I made the great mistake of feeling relieved of my responsibility... the chance to show the world that science can stop a terrible war without killing a single person was lost. –Edward Teller, New York Times, December 28, 1970
The story of how mathematicians and physicists got together and built the most powerful weapon ever known is endlessly fascinating. This book looks at the life of Oppenheimer, who tried to direct and corral the scientists and military advisers and somehow managed to move the project forward in spite of personality conflicts and conflicting ideologies. I already knew much of this story, but not the latter part of the book, which concerns Oppenheimer's trial under McCarthyism and his subsequent loss of a post with the Atomic Energy Commission because he had been part of a group with communist connections when he was a young student. A lot of good stuff in here about how scientists and the government interact.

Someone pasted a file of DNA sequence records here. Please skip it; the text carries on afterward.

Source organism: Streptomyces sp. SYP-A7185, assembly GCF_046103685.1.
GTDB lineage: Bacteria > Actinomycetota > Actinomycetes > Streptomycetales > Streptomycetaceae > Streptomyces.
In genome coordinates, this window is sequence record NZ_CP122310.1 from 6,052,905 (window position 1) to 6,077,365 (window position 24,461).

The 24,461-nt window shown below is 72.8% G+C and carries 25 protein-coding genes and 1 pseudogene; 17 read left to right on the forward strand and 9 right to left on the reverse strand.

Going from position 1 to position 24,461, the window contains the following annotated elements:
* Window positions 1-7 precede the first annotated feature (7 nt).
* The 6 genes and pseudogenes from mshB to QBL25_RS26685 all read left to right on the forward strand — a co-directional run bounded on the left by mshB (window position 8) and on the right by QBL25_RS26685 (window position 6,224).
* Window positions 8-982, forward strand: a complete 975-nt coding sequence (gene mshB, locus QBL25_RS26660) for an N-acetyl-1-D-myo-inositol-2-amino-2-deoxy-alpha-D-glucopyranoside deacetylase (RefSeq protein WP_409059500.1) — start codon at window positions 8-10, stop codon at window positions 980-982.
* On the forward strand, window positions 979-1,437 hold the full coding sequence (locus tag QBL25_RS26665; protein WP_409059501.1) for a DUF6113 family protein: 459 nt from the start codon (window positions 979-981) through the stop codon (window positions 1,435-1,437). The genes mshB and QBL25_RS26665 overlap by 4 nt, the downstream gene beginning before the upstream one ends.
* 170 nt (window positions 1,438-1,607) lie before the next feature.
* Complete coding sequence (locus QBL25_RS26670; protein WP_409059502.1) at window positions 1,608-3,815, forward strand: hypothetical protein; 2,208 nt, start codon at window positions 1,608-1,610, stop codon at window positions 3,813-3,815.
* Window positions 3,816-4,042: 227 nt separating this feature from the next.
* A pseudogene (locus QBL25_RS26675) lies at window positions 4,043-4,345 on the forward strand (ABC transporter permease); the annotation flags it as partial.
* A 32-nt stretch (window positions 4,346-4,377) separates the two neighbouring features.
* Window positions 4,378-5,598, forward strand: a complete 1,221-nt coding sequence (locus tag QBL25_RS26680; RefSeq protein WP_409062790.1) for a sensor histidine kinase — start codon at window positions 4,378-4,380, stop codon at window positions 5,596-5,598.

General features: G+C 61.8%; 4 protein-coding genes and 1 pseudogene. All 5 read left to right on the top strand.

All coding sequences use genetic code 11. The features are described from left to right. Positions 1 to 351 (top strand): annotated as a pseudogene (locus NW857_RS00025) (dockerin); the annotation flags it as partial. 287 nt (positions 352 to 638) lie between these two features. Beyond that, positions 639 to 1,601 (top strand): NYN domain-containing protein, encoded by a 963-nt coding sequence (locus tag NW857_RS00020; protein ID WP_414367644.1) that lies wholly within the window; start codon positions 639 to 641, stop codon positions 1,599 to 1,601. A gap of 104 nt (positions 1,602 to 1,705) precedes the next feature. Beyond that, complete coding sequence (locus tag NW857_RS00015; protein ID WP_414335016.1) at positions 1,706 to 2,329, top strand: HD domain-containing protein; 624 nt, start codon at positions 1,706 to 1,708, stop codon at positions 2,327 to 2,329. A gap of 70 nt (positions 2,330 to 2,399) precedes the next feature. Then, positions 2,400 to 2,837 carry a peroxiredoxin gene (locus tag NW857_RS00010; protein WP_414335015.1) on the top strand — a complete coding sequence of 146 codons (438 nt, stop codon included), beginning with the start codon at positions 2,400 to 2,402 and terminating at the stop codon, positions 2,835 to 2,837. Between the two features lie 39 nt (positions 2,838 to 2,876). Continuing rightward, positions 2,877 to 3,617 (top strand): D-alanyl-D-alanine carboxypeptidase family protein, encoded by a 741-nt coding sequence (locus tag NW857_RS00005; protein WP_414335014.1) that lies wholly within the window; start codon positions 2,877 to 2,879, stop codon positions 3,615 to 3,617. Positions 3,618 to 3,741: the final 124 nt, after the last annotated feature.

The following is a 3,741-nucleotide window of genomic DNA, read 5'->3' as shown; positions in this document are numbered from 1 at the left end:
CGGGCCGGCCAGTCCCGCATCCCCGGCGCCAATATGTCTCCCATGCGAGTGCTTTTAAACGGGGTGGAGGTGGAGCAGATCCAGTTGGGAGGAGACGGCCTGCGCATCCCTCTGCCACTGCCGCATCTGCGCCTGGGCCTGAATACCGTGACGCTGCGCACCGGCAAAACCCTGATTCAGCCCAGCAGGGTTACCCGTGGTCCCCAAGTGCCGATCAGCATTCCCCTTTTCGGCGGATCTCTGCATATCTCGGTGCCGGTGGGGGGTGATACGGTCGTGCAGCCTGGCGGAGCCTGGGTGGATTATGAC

Why should I read this book?
While there are many books that cover the creation of the atomic bomb, Leo Szilard is not a name that is often brought up during this era. Fallout brings a fresh take on the story of the bomb by focusing more on the ethical implications of the invention. Students excited about the pure destructive power and the leaps and bounds of research occurring during this time might find a sobering second look to ground themselves in the implications of the discovery.
Who is this book best for?
Good for high school students. There's quite a lot going on in the book and the political nuances can lead to some rich discussions with more mature students about policies and advocacy even in the academic or business settings.
Challenge Rating: No Challenge
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